After a couple of weeks of preparations and Ana Lia's beginnings of illustrations began, I started to feel overwhelmed by the project. I was afraid of the technical know-how that I lacked in putting it all together myself. After several days of contemplation, I decided that I was selling my dream short. Never in my dreams, had I imagined being "self-published". I didn't even know what that was until earlier in the year. I wanted to be published by a traditional publishing house. I spent the next several days online, submitting the manuscript to five different publishing houses.
Many people have asked me how I chose those five. Honestly, it was nothing more than a process of elimination. All of the large publishing hoses won't accept manuscripts unless they are submitted through a literary agent, which I did not have. Many, many publishers were crossed of this list by this. Many more traditional publishers were not accepting children;s stories, no matter how they were being submitted. I took this as a sign of the down-turned economy, and crossed many more publishers off of the list. This left me with five uncrossed.
It takes a long time to submit a manuscript. Most publishers want to know that you are serious enough about the project that you will invest that initial time. It takes even longer, according to their sites, to hear back from them, no matter their decision. Most tell you to expect up to eight months for a reply. Publishing is a slow process. I suppose this test of patience right off the bat, is an indicator to both the author and the publisher, if this is going to work.
For whatever reason, I heard back from one of the publishers within a few days! Their only rejection was to my having my own illustrator. Little did I know, publishers like to use their own in-house illustrators. They told me that they would like to take on my project, but would have to "loose" my illustrator. That, just was not possible for me.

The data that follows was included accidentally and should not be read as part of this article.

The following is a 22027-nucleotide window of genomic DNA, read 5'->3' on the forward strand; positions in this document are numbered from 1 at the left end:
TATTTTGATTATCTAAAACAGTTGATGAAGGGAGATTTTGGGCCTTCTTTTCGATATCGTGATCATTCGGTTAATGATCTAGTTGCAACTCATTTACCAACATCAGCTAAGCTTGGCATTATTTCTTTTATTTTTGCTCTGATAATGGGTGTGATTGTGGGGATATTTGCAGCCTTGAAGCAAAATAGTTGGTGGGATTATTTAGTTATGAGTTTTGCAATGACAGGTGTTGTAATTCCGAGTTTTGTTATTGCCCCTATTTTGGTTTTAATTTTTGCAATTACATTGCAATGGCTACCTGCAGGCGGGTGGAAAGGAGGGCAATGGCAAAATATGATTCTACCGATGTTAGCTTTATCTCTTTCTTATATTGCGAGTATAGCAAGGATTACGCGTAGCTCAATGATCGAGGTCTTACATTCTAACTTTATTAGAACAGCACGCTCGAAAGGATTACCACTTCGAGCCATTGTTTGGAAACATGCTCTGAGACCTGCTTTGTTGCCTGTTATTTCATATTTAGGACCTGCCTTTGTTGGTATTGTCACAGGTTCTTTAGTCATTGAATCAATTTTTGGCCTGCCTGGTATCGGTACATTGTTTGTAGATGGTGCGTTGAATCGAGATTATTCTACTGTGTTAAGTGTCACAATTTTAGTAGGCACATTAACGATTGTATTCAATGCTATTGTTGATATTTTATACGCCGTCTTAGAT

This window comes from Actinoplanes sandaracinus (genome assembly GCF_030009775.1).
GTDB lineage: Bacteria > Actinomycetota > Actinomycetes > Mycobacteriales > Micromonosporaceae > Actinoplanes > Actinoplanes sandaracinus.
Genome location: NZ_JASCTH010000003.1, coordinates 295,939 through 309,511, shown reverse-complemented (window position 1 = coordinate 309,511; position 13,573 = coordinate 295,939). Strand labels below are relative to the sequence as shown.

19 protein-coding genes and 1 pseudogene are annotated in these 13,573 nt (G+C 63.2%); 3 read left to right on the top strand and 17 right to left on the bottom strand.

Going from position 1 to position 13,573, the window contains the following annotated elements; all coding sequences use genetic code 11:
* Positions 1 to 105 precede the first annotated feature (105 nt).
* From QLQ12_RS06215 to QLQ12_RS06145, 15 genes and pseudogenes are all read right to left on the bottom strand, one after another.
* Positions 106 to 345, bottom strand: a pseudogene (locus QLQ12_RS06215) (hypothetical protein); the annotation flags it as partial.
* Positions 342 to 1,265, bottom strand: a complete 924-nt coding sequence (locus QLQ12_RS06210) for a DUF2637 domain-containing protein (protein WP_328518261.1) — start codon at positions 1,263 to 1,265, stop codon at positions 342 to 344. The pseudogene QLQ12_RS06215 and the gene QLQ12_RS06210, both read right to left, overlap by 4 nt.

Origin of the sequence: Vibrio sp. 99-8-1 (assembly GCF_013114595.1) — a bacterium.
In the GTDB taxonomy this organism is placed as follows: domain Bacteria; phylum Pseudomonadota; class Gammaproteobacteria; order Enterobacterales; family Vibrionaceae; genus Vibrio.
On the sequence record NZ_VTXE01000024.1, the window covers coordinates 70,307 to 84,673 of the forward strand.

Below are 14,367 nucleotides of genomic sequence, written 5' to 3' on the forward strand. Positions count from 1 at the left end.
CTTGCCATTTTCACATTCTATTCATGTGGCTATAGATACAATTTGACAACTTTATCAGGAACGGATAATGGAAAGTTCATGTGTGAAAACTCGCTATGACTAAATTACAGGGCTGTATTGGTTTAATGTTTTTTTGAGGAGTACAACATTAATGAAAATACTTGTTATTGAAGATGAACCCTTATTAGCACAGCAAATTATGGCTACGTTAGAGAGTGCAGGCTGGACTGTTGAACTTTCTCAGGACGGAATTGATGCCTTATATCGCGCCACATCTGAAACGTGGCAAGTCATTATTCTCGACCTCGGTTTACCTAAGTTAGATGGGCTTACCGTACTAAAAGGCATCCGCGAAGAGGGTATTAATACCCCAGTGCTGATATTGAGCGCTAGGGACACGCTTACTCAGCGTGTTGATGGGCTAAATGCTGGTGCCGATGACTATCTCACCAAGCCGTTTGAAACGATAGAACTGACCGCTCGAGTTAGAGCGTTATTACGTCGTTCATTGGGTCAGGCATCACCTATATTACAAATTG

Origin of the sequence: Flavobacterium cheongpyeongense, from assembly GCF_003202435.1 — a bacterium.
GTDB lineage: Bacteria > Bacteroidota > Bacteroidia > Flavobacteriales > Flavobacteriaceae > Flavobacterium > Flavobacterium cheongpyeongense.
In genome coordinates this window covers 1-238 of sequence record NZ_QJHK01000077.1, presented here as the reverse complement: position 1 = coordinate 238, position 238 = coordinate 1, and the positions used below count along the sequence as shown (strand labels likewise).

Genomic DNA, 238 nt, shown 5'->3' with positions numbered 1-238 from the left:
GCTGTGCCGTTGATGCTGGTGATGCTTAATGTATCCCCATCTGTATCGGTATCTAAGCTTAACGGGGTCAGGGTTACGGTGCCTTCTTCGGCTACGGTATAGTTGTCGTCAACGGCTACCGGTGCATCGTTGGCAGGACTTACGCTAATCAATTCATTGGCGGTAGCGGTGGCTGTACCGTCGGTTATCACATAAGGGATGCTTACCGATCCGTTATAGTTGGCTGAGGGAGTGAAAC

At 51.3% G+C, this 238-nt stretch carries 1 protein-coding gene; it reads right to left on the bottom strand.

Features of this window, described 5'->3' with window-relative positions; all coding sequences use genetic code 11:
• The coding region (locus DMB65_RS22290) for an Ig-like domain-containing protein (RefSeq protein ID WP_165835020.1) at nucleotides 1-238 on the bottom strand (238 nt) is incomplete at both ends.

Ana Lia and I, in my mind, were meant to be partnered in this. God gives us all talents. As far as I am concerned, we are obligated to bless others in some way with theses talents. Therefore, whatever good was going to come out of this book, was meant to be shared by Ana Lia and I together. I told the publishers that it was going to be the both of us, or neither of us. They ended up agreeing to the terms, but told me that the contract was going to be between "author and publisher". Any contract between "author and illustrator" would be left up to Ana Lia and I, leaving the publisher completely out of it. I agreed.
Six months later, Harry the Caterpillar, was released. Ana Lia and I have been welcomed into the published world. Perhaps more importantly, "Harry" has been welcomed into the hearts of so many young ones!
As Fan Pages have been launched on Facebook for Harry The Caterpillar, and for Michelle M. Birkenstock, Author, I have gotten many emails and messages from aspiring writers. We all start out in the same boat, holding with white knuckles to the dream of being published. The most popular question asked is, "How did you do it?". This blog entry is the best response I can give. Through this, aspiring writers, dreamers like me, can read my story of how it all happened in detail. But one thing that you cannot read, rather you must feel, is faith. No matter what your dream is, have faith in it; have faith in you! Many times our biggest obstacle is nothing more than ourselves.
Write your comments to me. Keep sending me the emails. I want to know how the faith in you is coming along!